You see, when she was born, the night she was born, I did a lot of freaking out. I panicked. Having battled my biological clock since I was TWO, I finally had a baby to look after, and I had no idea what to do. This is hard for me to admit, but I didn't feed her for the first day. Twenty-four hours. No food. I also took her home in a car on a pillow. Not a carseat but A PILLOW. My precious, most-wanted-ever gorgeous perfect little baby. In a car on the South Circular in my arms on a pillow. My hungry little delicate baby.
While I did get her home in one piece, and I did figure out a way to get food into her body (apparently mouths are key), I spent about four weeks standing like a deer in the headlights. This whole life was my responsibility. Andrew was sweet and supportive, but I knew the truth. If anything happened to her it would be my fault. I failed the beautiful birth experience I promised her, I failed (for a while anyway) to breastfeed her, I failed to protect her from the hideousness of an NHS birth.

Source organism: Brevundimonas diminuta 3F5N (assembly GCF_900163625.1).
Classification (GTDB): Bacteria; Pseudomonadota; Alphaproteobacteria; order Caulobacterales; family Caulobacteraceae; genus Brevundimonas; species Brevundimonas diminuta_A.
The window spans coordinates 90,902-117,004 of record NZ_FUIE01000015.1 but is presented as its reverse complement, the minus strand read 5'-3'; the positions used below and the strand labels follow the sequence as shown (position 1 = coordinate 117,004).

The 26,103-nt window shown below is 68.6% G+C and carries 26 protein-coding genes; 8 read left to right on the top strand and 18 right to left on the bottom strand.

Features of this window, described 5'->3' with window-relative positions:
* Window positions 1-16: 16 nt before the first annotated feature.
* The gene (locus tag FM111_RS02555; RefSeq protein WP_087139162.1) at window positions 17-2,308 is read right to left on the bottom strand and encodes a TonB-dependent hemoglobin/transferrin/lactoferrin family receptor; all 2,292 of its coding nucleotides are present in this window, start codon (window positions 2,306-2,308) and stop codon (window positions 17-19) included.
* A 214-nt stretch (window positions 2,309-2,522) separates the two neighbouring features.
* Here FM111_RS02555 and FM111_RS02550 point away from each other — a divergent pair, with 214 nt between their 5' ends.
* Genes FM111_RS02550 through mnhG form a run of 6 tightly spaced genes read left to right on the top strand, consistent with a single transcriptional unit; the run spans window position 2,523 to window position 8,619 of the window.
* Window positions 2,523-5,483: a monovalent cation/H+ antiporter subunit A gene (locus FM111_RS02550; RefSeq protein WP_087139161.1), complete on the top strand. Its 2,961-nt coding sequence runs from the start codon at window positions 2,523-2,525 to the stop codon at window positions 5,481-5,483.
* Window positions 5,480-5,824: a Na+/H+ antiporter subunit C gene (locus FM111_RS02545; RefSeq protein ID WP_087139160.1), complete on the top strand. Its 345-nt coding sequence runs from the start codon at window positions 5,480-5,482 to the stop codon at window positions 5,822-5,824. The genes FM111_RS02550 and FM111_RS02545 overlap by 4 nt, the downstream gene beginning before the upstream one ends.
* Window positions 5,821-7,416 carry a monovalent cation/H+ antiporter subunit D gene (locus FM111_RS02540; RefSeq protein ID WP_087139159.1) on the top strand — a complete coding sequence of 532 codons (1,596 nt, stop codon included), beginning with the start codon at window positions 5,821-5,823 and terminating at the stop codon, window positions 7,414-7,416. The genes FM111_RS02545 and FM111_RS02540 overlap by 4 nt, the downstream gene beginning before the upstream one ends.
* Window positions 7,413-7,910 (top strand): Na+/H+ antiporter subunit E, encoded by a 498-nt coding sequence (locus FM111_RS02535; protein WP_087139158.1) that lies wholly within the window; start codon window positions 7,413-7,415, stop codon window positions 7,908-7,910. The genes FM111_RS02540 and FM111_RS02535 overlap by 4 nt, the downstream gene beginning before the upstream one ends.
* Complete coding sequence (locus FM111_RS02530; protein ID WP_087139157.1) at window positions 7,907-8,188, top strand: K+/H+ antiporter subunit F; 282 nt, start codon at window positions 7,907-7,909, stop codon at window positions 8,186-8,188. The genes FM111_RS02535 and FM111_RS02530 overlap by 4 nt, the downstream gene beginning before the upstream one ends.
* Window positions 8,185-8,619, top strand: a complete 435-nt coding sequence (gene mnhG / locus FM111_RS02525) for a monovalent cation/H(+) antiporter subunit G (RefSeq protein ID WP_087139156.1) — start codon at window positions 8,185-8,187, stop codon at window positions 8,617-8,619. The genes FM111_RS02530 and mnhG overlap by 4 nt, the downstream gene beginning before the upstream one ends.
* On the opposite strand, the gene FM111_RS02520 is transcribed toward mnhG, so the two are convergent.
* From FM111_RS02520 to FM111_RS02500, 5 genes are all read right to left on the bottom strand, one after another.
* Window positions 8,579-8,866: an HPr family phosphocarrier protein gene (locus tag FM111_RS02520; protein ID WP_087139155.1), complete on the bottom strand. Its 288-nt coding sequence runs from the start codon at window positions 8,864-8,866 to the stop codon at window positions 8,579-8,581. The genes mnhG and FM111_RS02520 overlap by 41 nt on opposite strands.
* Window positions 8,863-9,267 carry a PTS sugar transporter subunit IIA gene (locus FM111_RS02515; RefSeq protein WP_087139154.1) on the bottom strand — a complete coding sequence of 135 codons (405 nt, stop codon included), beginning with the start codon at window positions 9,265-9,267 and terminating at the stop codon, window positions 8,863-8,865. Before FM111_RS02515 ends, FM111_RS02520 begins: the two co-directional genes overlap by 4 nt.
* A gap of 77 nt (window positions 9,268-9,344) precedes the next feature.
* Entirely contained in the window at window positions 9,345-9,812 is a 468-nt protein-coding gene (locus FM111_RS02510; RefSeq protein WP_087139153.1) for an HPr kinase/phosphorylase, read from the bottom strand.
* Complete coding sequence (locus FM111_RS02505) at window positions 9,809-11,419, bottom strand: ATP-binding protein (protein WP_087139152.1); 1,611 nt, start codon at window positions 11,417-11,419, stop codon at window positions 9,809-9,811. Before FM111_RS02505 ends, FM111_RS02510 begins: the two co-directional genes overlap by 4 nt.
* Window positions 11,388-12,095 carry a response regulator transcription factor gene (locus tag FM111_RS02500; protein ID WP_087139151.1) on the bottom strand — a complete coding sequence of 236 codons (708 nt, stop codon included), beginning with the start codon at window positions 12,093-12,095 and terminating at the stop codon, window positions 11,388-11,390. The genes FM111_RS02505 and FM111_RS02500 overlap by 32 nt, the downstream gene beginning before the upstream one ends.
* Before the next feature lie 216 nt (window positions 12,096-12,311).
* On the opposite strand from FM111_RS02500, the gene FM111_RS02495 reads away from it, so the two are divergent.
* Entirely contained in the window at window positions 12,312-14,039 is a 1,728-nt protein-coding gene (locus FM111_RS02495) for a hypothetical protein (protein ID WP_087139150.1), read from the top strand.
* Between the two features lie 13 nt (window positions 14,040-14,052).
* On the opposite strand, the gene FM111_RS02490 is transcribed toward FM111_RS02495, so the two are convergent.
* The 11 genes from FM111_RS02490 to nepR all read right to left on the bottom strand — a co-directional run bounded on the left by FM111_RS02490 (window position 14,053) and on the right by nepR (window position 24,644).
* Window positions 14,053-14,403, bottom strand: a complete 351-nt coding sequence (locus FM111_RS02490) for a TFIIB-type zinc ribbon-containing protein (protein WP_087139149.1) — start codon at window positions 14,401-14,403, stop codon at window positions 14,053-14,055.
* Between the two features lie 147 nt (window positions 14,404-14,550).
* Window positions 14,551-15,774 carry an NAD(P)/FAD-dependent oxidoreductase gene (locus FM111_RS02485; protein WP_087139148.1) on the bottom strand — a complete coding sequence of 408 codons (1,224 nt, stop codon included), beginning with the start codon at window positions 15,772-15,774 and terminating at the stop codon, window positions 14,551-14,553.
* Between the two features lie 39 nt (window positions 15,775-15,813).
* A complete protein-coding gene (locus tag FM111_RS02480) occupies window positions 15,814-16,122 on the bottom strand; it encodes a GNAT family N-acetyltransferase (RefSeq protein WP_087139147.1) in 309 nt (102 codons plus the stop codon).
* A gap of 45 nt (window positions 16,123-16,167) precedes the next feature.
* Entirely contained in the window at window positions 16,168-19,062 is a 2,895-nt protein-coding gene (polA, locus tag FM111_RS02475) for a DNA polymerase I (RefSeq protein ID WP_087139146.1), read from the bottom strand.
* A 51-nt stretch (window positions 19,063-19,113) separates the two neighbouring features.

It wasn't all failure though. On that terrible first night I managed not to let her die, put some clothes on her and cut her fingernails. I talked to her while I bled through every sheet and bit of fabric that came (begrudgingly) my way. A thousand times that night I told her, "You're safe, Baby. You're safe." She cried, and I stared at the headlights.